Managing Symptoms of OCD

How Can I Manage Symptoms of Obsessive-Compulsive Disorder?

Obsessive-Compulsive Disorder or (OCD) can be detrimental to those suffering from the disorder. You may have a child who is suffering from these symptoms. You may also have some of the symptoms yourself and may need some help in minimizing your symptoms in order to be there for your child. OCD can be confusing and even scary for those dealing with the symptoms. OCD can affect a person’s feelings of safety and security as they are plagued with their own “bad thoughts.” They may not trust themselves or feel uncomfortable when alone out of fear of succumbing to their darkest obsessions. They may struggle in social situations due to their anxiety about things needing to be “just right” or feeling the need to engage in ritualistic behaviors. To help yourself or your child deal with symptoms of OCD, keep some of the following tips in mind.

Remember: This Is a Disorder

Those who suffer from OCD may feel like flawed people. They may be ashamed of their “bad thoughts” or their compulsive behaviors. They may internalize these feelings and believe that they are abnormal or disturbed people. Being formally diagnosed can help relieve the person of this feeling of being unworthy or “less-than” others. When you understand that you have a disorder, you can begin to heal from it. You can start to separate yourself from your disorder. For those suffering from OCD, this realization can be incredibly relieving! They may have suffered from low levels of self-esteem and confidence, assuming that their disorder was a deeper part of their worst tendencies coming to fruition. Many of the tips for dealing with OCD revolve around this concept of separating the self from the disorder.

  • Stop trying to “think” your bad thoughts or obsessions away
    • Thoughts enter our minds constantly, even for those without OCD.
    • One of the differences between people with OCD and those without is the “filtering” of disturbing or bad thoughts.
    • People with OCD may have these bad thoughts that rise to the conscious level that never reach the conscious awareness of those without the disorder.
    • Remember that thoughts do not require your judgment or evaluation. They usually disappear when we let them pass by without judgment or focus.
    • Trying to control your thoughts gives them more strength and magnifies them.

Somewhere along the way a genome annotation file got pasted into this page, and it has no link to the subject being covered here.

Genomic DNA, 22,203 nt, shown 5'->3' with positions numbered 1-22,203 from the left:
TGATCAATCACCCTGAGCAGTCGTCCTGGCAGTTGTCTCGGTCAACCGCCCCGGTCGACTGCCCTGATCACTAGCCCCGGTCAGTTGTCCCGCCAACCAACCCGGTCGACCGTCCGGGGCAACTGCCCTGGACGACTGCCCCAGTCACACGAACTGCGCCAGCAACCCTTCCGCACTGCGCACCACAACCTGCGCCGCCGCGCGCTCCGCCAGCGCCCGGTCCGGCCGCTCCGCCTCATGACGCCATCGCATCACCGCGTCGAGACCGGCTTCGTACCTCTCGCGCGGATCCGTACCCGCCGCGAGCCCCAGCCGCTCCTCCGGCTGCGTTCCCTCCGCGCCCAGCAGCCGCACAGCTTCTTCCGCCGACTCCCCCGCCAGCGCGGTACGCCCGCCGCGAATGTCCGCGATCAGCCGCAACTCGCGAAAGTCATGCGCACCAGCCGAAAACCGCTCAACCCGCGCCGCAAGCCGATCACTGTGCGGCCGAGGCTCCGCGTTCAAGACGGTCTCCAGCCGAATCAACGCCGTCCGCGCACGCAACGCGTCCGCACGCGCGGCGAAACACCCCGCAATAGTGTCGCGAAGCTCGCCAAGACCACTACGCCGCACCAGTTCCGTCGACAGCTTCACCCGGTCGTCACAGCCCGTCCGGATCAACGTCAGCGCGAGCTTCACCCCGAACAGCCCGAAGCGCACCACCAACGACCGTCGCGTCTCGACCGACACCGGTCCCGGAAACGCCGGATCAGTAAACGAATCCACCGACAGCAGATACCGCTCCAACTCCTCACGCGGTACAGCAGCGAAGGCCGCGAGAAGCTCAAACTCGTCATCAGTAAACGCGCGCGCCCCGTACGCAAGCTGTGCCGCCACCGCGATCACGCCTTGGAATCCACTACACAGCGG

• Learn mindfulness and meditations to learn to let your thoughts go.
  • Compulsions are attempts of ridding yourself of “bad” thoughts
    • The compulsions in OCD refer to the irrational behaviors that a person with OCD uses to “get rid of the bad thoughts.”
    • Compulsions are a maladaptive means of attempting to cope with bad thoughts, as they only add to the person’s stress.
    • Compulsions can be outward behaviors (counting steps, entering and re-entering a room a certain number of times) or inward (compulsive thinking to “control” the thoughts that only gives them more power).
    • You may need to learn replacement strategies that lessen the stress of these thoughts or things that you can do to stay mindful and out of your head
  • Focus “in the moment”
    • Getting stuck in your thoughts and in your head can be common for those with OCD.
    • Focus on something in your immediate surroundings or on your five senses to “get out of your head.”
  • Make light of your bad and distressing thoughts
    • You might be giving your obsessive thoughts more strength by taking them too seriously.
    • Shrug your distressing thoughts off dismissively and with humor, “Oh well, I guess the world won’t end if I don’t put my hat on ‘the right’ way.’”
  • Pay attention to “flare-ups”
    • When you are feeling stressed, you may notice a decreased resilience to “bad” thoughts or an increased amount of them.
    • You may also notice an increase in your compulsive or ritualistic behavior, which is your maladaptive means of getting rid of these thoughts.
    • When this happens, check-in with yourself. This may be a warning sign that you are stressed and need to intervene.
    • Allow your disorder to work for you by treating it as a distress signal.
    • Check-in with your mental and physical health: are you getting enough sleep? Are you experiencing changes in your life that may be adding stress? (These can be good or bad changes; any change can bring stress!) Is there something else that you may need to address in your life?

Remember that you are not your disorder. Once you have a name for it and you can separate yourself from your OCD, you can reclaim where you begin and your OCD ends. You may want to seek professional help for your symptoms, especially if they are impacting your quality of life or causing other disorders, like depression, to occur. If your child is struggling with OCD, consider finding help for them and learn more about the disorder to support them as they heal.

Dealing with OCD can be challenging and even a little scary. People with the disorder may be reluctant to seek treatment for fear of exposing others to the problems that they are facing. They may have a difficult time being vulnerable and opening up to others. If your child has OCD, you can educate yourself further on the disorder and learn some common coping skills to help them. People with OCD may also experience other disorders, like depression, anxiety, or even addiction. OCD can cause a person to feel like they have little to no self-worth. They may turn to drugs or alcohol as temporary relief of symptoms. They may become withdrawn and have trouble connecting with others. If your child is struggling with OCD, you may need to get them help to treat their symptoms. Fire Mountain Residential Treatment Center is here for you and your child. Call us today at (303) 443-3343.

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